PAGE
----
As previously described, according to one aspect of the present invention, the step of increasing the inductance of the plated via includes a step of tapping a screw thread into the plated via to transform it into a short helical coil or strip. The inductance produced from this approach can be tightly controlled based on the pitch, width, and number of turns of the screw thread implemented in the via. The geometry of the helical coil can be tuned to obtain an inductance that allows the impedance of the via to be matched to the impedance of the circuit board.

According to yet another aspect of the present invention, the step of increasing the inductance or reducing the capacitance of the plated via includes a step of cutting material from the plated via (for example, by broaching) to leave at least one conductive strip or band extending axially along the wall of the via. According to still another aspect of the present invention, the step of increasing the inductance or reducing the capacitance of the plated via includes a step of cutting material from the plated via (for example, by broaching) to leave a plurality of conductive strips or bands extending axially along the wall of the via with axially extending nonconductive spaces between the conductive strips. According to a further aspect of the present invention, the step of increasing the inductance of the via includes a step of plating the via with a paramagnetic or ferromagnetic material (such as nickel) to form a conductive barrel between the pads, instead of plating the via with the usual tin-lead over copper compound.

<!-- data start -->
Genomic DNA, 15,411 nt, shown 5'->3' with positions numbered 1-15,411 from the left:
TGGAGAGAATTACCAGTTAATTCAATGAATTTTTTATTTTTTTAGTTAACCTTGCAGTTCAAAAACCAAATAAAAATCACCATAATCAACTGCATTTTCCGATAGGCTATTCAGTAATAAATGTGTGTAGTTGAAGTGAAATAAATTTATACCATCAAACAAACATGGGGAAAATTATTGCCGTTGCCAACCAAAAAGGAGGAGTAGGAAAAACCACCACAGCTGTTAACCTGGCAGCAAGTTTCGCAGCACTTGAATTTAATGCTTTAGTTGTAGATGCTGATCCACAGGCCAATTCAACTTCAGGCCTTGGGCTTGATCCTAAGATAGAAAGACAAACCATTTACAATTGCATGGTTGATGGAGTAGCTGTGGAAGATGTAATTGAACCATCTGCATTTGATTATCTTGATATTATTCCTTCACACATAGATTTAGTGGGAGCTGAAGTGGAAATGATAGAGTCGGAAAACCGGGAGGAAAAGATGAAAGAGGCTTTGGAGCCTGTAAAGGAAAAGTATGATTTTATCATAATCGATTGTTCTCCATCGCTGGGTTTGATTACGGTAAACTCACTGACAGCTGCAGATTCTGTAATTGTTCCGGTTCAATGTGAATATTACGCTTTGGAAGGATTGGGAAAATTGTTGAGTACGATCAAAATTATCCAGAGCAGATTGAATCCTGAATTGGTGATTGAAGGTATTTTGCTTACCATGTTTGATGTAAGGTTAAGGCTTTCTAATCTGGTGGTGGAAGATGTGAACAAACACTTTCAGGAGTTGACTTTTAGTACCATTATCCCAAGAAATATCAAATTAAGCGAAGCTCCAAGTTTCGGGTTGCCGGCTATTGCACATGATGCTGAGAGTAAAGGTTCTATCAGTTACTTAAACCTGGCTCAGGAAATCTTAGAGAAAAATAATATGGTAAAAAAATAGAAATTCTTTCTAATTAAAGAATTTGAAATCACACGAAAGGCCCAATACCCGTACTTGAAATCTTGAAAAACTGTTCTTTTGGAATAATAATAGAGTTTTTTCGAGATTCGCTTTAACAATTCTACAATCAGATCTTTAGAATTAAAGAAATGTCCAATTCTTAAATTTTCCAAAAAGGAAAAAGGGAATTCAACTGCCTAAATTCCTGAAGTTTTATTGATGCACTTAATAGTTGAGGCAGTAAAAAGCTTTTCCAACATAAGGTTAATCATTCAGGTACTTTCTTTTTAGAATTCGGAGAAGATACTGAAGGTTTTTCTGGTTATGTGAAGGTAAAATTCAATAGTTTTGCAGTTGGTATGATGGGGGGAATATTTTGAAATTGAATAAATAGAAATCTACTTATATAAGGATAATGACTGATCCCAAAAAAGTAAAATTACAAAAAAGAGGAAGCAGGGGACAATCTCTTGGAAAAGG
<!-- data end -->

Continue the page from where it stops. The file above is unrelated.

FIG. 15 shows an equivalent circuit of the PCB 50 shown in FIG. 14. The electrical components of the PCB form a transmission line 100 between a first set of terminals 102, 104 and a second set of terminals 106, 108. The inductive coil 90 representing the inductance of the via 70 is coupled in series between the terminals 102, 106 of the transmission line 100. Equivalent capacitance 110 of the via 70 represents the summation of all stray capacitances 112 shown in FIG. 14. One half of the equivalent capacitance 110 is represented as coupled across the first set of terminals 102, 104 of the transmission line 100. The other half of the equivalent capacitance 110 is shown as coupled across the second set of terminals 106, 108 of the transmission line 100. The best impedance match occurs when the characteristic impedance of the transmission line 100 is equal to the square root of a fraction equal to the inductance of the coil 90 in the numerator and the capacitance of the equivalent capacitance 110 in the denominator. In other words, the best impedance match occurs when the inductance of the coil 90 is equal to the square of the characteristic impedance of the transmission line 100 multiplied by the capacitance of the equivalent capacitance 110.